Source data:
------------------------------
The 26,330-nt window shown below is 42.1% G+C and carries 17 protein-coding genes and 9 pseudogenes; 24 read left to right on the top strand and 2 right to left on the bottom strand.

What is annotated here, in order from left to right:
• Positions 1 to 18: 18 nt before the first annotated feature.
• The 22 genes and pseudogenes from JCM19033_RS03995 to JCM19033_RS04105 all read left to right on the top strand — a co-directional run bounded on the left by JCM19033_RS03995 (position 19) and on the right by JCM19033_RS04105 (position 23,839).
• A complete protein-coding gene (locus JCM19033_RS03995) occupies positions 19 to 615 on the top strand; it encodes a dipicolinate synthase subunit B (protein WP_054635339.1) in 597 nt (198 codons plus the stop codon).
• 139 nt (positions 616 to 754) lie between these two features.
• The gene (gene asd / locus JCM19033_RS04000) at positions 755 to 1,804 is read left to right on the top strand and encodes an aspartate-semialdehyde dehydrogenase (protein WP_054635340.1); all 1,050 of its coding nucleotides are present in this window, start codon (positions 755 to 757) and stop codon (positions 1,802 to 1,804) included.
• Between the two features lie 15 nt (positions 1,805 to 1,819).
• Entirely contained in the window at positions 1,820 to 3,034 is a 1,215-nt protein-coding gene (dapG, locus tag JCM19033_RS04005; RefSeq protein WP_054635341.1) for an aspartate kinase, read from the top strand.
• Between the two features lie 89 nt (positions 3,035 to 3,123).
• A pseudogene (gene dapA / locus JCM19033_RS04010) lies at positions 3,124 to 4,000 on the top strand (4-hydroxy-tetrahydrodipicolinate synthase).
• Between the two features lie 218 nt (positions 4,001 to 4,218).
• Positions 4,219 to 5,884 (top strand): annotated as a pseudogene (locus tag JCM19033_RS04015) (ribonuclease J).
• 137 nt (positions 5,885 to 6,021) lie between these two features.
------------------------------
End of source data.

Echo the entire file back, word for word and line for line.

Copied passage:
The 26,330-nt window shown below is 42.1% G+C and carries 17 protein-coding genes and 9 pseudogenes; 24 read left to right on the top strand and 2 right to left on the bottom strand.

What is annotated here, in order from left to right:
• Positions 1 to 18: 18 nt before the first annotated feature.
• The 22 genes and pseudogenes from JCM19033_RS03995 to JCM19033_RS04105 all read left to right on the top strand — a co-directional run bounded on the left by JCM19033_RS03995 (position 19) and on the right by JCM19033_RS04105 (position 23,839).
• A complete protein-coding gene (locus JCM19033_RS03995) occupies positions 19 to 615 on the top strand; it encodes a dipicolinate synthase subunit B (protein WP_054635339.1) in 597 nt (198 codons plus the stop codon).
• 139 nt (positions 616 to 754) lie between these two features.
• The gene (gene asd / locus JCM19033_RS04000) at positions 755 to 1,804 is read left to right on the top strand and encodes an aspartate-semialdehyde dehydrogenase (protein WP_054635340.1); all 1,050 of its coding nucleotides are present in this window, start codon (positions 755 to 757) and stop codon (positions 1,802 to 1,804) included.
• Between the two features lie 15 nt (positions 1,805 to 1,819).
• Entirely contained in the window at positions 1,820 to 3,034 is a 1,215-nt protein-coding gene (dapG, locus tag JCM19033_RS04005; RefSeq protein WP_054635341.1) for an aspartate kinase, read from the top strand.
• Between the two features lie 89 nt (positions 3,035 to 3,123).
• A pseudogene (gene dapA / locus JCM19033_RS04010) lies at positions 3,124 to 4,000 on the top strand (4-hydroxy-tetrahydrodipicolinate synthase).
• Between the two features lie 218 nt (positions 4,001 to 4,218).
• Positions 4,219 to 5,884 (top strand): annotated as a pseudogene (locus tag JCM19033_RS04015) (ribonuclease J).
• 137 nt (positions 5,885 to 6,021) lie between these two features.